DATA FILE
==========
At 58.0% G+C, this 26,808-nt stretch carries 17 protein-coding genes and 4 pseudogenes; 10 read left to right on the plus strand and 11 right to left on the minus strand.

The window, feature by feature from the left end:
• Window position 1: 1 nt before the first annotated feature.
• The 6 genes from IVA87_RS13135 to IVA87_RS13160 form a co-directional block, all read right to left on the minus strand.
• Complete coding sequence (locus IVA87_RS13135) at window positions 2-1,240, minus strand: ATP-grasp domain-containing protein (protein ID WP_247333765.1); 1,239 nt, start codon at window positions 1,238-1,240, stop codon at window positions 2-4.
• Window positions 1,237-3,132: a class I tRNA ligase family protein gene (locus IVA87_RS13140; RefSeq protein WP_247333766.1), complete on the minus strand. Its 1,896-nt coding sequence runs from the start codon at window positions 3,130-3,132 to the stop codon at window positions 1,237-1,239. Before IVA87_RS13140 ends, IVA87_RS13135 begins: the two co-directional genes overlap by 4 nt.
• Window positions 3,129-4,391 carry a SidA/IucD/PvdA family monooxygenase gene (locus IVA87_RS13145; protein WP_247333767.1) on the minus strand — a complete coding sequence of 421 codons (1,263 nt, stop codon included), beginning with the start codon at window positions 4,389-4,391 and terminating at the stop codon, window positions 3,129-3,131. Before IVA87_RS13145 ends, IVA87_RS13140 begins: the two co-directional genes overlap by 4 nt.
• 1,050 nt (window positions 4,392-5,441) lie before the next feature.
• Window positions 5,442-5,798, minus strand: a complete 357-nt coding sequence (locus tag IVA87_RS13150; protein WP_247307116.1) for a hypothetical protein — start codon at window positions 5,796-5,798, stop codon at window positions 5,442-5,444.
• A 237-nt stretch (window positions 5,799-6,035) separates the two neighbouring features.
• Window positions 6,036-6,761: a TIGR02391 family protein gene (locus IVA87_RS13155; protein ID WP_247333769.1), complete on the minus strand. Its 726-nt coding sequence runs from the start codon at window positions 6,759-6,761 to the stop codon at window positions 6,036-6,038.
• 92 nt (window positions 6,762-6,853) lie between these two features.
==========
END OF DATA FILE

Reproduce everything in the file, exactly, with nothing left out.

At 58.0% G+C, this 26,808-nt stretch carries 17 protein-coding genes and 4 pseudogenes; 10 read left to right on the plus strand and 11 right to left on the minus strand.

The window, feature by feature from the left end:
• Window position 1: 1 nt before the first annotated feature.
• The 6 genes from IVA87_RS13135 to IVA87_RS13160 form a co-directional block, all read right to left on the minus strand.
• Complete coding sequence (locus IVA87_RS13135) at window positions 2-1,240, minus strand: ATP-grasp domain-containing protein (protein ID WP_247333765.1); 1,239 nt, start codon at window positions 1,238-1,240, stop codon at window positions 2-4.
• Window positions 1,237-3,132: a class I tRNA ligase family protein gene (locus IVA87_RS13140; RefSeq protein WP_247333766.1), complete on the minus strand. Its 1,896-nt coding sequence runs from the start codon at window positions 3,130-3,132 to the stop codon at window positions 1,237-1,239. Before IVA87_RS13140 ends, IVA87_RS13135 begins: the two co-directional genes overlap by 4 nt.
• Window positions 3,129-4,391 carry a SidA/IucD/PvdA family monooxygenase gene (locus IVA87_RS13145; protein WP_247333767.1) on the minus strand — a complete coding sequence of 421 codons (1,263 nt, stop codon included), beginning with the start codon at window positions 4,389-4,391 and terminating at the stop codon, window positions 3,129-3,131. Before IVA87_RS13145 ends, IVA87_RS13140 begins: the two co-directional genes overlap by 4 nt.
• 1,050 nt (window positions 4,392-5,441) lie before the next feature.
• Window positions 5,442-5,798, minus strand: a complete 357-nt coding sequence (locus tag IVA87_RS13150; protein WP_247307116.1) for a hypothetical protein — start codon at window positions 5,796-5,798, stop codon at window positions 5,442-5,444.
• A 237-nt stretch (window positions 5,799-6,035) separates the two neighbouring features.
• Window positions 6,036-6,761: a TIGR02391 family protein gene (locus IVA87_RS13155; protein ID WP_247333769.1), complete on the minus strand. Its 726-nt coding sequence runs from the start codon at window positions 6,759-6,761 to the stop codon at window positions 6,036-6,038.
• 92 nt (window positions 6,762-6,853) lie between these two features.